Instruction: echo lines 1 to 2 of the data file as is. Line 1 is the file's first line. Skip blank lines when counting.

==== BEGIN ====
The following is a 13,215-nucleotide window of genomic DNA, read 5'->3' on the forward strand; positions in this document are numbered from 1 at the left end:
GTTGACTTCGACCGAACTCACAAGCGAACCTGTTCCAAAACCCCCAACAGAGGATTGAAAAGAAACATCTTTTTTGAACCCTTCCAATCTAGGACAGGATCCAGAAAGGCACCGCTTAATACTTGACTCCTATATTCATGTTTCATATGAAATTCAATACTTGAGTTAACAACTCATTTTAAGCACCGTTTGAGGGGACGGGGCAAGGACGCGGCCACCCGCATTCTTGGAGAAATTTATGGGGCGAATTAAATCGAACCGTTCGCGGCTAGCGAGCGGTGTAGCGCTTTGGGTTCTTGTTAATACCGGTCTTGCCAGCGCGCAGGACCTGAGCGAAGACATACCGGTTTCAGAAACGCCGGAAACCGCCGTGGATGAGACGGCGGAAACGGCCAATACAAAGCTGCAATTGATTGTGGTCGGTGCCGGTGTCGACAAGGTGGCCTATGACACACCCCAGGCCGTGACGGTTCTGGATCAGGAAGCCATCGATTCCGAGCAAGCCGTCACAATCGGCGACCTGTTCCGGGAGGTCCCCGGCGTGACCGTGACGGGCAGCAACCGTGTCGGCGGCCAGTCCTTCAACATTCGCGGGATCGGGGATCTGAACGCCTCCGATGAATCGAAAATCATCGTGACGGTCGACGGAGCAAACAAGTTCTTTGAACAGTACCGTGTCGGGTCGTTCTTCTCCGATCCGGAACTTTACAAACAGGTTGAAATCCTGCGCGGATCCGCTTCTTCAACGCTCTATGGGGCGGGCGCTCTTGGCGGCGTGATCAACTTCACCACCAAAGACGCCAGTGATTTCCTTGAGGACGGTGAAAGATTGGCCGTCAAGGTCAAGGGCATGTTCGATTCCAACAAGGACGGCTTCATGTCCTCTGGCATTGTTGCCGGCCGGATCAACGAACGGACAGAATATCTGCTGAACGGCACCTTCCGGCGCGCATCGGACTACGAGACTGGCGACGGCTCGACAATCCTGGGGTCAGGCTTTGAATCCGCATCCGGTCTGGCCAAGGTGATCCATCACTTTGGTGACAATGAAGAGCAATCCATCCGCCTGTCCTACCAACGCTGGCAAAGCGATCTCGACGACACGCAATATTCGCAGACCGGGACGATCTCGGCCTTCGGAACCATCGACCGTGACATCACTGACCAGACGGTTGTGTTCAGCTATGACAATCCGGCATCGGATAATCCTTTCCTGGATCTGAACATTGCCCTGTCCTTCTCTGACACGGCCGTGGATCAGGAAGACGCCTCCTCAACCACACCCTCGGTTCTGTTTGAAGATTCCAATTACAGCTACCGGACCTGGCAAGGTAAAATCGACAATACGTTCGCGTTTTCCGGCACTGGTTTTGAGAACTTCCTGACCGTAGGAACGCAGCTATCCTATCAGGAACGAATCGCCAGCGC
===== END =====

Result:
The following is a 13,215-nucleotide window of genomic DNA, read 5'->3' on the forward strand; positions in this document are numbered from 1 at the left end:
GTTGACTTCGACCGAACTCACAAGCGAACCTGTTCCAAAACCCCCAACAGAGGATTGAAAAGAAACATCTTTTTTGAACCCTTCCAATCTAGGACAGGATCCAGAAAGGCACCGCTTAATACTTGACTCCTATATTCATGTTTCATATGAAATTCAATACTTGAGTTAACAACTCATTTTAAGCACCGTTTGAGGGGACGGGGCAAGGACGCGGCCACCCGCATTCTTGGAGAAATTTATGGGGCGAATTAAATCGAACCGTTCGCGGCTAGCGAGCGGTGTAGCGCTTTGGGTTCTTGTTAATACCGGTCTTGCCAGCGCGCAGGACCTGAGCGAAGACATACCGGTTTCAGAAACGCCGGAAACCGCCGTGGATGAGACGGCGGAAACGGCCAATACAAAGCTGCAATTGATTGTGGTCGGTGCCGGTGTCGACAAGGTGGCCTATGACACACCCCAGGCCGTGACGGTTCTGGATCAGGAAGCCATCGATTCCGAGCAAGCCGTCACAATCGGCGACCTGTTCCGGGAGGTCCCCGGCGTGACCGTGACGGGCAGCAACCGTGTCGGCGGCCAGTCCTTCAACATTCGCGGGATCGGGGATCTGAACGCCTCCGATGAATCGAAAATCATCGTGACGGTCGACGGAGCAAACAAGTTCTTTGAACAGTACCGTGTCGGGTCGTTCTTCTCCGATCCGGAACTTTACAAACAGGTTGAAATCCTGCGCGGATCCGCTTCTTCAACGCTCTATGGGGCGGGCGCTCTTGGCGGCGTGATCAACTTCACCACCAAAGACGCCAGTGATTTCCTTGAGGACGGTGAAAGATTGGCCGTCAAGGTCAAGGGCATGTTCGATTCCAACAAGGACGGCTTCATGTCCTCTGGCATTGTTGCCGGCCGGATCAACGAACGGACAGAATATCTGCTGAACGGCACCTTCCGGCGCGCATCGGACTACGAGACTGGCGACGGCTCGACAATCCTGGGGTCAGGCTTTGAATCCGCATCCGGTCTGGCCAAGGTGATCCATCACTTTGGTGACAATGAAGAGCAATCCATCCGCCTGTCCTACCAACGCTGGCAAAGCGATCTCGACGACACGCAATATTCGCAGACCGGGACGATCTCGGCCTTCGGAACCATCGACCGTGACATCACTGACCAGACGGTTGTGTTCAGCTATGACAATCCGGCATCGGATAATCCTTTCCTGGATCTGAACATTGCCCTGTCCTTCTCTGACACGGCCGTGGATCAGGAAGACGCCTCCTCAACCACACCCTCGGTTCTGTTTGAAGATTCCAATTACAGCTACCGGACCTGGCAAGGTAAAATCGACAATACGTTCGCGTTTTCCGGCACTGGTTTTGAGAACTTCCTGACCGTAGGAACGCAGCTATCCTATCAGGAACGAATCGCCAGCGC